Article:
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Answering Questions About Your Transracial Adoption

Angel Adoptive Parents Robert & SamAdoptions are a big choice for any family to make, and can really change the trajectory of many lives. The process of adoption doesn’t have to be difficult, but it does require some serious thought and planning for the family, especially if the adoption is transracial. If you adopt a child of a different race than your own, there may be some questions you have about what that means for your family.

What is a transracial adoption?

A transracial adoption is just simply when the parent(s) are a different race than the child. This happens for many reasons; race is not always a factor in adoptions, and in the United States, the “melting pot” ideology often means that there are many people who look different to adopt from, and less insistence on adopting a child who looks similar to the adoptive parents.

Many adoptive parents are looking for other qualities–like location, age, or health, and race may not be a factor. Or, in other cases, the family is deliberate about the race of the child they want to take into their home. Either way, it’s a decision that the adoptive family makes, and one that really ought to be left to them alone. However, as with many things, you will always find those who comment and ask prying questions regardless of whether or not it affects them.

What are some questions you can expect?

Many people assume that families would want to adopt children that look like them, and this stereotype can lead to many awkward, rude, or insensitive questions. For example, people may look at a non-Caucasian child with white parents and assume that the child was adopted from overseas, rather than from within the United States. While this could be true, and the child was born abroad, it’s also possible that the child was born down the street from the adoptive parents.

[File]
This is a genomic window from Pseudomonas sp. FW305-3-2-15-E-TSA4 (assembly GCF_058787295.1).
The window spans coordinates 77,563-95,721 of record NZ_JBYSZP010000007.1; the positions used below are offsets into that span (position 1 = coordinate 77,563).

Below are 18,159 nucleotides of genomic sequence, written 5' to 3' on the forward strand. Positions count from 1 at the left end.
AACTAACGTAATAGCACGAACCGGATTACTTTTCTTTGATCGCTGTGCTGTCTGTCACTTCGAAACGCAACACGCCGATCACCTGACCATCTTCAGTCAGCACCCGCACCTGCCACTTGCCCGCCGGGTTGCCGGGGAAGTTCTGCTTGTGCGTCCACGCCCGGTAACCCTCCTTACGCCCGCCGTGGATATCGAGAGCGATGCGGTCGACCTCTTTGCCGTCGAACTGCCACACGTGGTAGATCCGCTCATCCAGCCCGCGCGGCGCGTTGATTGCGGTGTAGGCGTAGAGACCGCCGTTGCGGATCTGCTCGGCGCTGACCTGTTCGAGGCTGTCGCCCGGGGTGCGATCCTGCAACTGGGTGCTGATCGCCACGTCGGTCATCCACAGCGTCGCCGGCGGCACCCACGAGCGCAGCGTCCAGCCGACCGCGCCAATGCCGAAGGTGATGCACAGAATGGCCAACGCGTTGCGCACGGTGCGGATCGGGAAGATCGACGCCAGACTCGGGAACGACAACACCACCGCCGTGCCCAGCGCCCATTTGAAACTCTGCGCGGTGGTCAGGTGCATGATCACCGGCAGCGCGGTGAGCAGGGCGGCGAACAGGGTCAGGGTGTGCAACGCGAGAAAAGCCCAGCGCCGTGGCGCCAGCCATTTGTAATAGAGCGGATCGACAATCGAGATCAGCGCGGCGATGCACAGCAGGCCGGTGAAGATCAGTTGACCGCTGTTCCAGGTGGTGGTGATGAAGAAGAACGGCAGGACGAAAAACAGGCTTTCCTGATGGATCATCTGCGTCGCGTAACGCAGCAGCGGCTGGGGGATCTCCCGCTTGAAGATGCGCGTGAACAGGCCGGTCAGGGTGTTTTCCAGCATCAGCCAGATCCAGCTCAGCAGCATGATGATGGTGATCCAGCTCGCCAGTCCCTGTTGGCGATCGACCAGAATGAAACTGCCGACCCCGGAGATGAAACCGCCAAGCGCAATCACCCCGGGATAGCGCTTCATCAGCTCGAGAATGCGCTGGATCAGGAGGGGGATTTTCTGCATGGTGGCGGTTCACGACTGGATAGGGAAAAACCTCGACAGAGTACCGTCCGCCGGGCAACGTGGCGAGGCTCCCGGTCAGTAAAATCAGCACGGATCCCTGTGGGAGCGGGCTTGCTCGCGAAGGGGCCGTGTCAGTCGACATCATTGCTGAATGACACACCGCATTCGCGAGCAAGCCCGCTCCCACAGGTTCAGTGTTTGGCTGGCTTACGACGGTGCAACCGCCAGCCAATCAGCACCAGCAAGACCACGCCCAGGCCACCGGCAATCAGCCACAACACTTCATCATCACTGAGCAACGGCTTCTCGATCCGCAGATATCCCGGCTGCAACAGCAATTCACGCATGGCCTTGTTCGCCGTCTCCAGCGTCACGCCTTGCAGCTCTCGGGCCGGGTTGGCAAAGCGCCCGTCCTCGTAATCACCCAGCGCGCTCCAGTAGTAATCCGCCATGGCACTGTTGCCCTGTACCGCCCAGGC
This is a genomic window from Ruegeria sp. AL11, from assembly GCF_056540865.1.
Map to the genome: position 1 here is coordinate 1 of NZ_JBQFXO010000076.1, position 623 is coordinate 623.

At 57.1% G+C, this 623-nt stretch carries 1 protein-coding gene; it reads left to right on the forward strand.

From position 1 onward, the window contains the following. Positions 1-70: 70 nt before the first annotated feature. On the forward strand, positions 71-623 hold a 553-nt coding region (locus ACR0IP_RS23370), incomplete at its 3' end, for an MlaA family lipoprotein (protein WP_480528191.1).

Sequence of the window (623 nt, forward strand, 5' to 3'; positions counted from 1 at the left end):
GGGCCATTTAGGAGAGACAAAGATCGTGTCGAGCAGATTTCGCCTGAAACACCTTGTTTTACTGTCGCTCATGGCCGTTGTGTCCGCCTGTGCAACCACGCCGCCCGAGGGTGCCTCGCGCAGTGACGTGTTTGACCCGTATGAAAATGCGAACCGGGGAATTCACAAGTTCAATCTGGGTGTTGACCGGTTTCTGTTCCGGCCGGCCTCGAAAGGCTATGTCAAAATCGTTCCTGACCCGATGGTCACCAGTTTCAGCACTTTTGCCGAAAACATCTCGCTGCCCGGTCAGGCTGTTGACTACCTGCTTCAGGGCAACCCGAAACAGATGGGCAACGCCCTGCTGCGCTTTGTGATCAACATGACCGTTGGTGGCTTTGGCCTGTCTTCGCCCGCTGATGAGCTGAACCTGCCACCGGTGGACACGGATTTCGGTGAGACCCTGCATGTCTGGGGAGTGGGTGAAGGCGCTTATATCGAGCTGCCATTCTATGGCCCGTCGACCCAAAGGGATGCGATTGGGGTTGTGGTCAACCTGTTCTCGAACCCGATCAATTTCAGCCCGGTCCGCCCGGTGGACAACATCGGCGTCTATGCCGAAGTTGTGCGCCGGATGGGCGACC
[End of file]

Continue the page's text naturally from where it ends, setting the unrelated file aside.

Though it’s really not anyone’s business, it’s likely that you will get this question. It’s probably best to state where the child was born, keeping the information minimal. You can use these questions as teachable moments, too–if you feel up to it, explain to the question-asker that people adopt for a variety of different reasons and with different key factors.

It’s very likely that people will constantly assume that you are not the child’s parent. Many will automatically assume that you are a babysitter, nanny, coach, friend’s parent, or other peripheral relation to the child. Depending on the situation, different policies could be used. In a doctor’s office, you may need to show your insurance card, in many other situations, you can just briefly explain. You are the parent of the child, regardless of what others may think or say. While it’s frustrating and difficult to constantly have to explain things that are personal and intimate, try and use it as a teachable moment to help fight the stereotype, and as always, be an advocate for your child.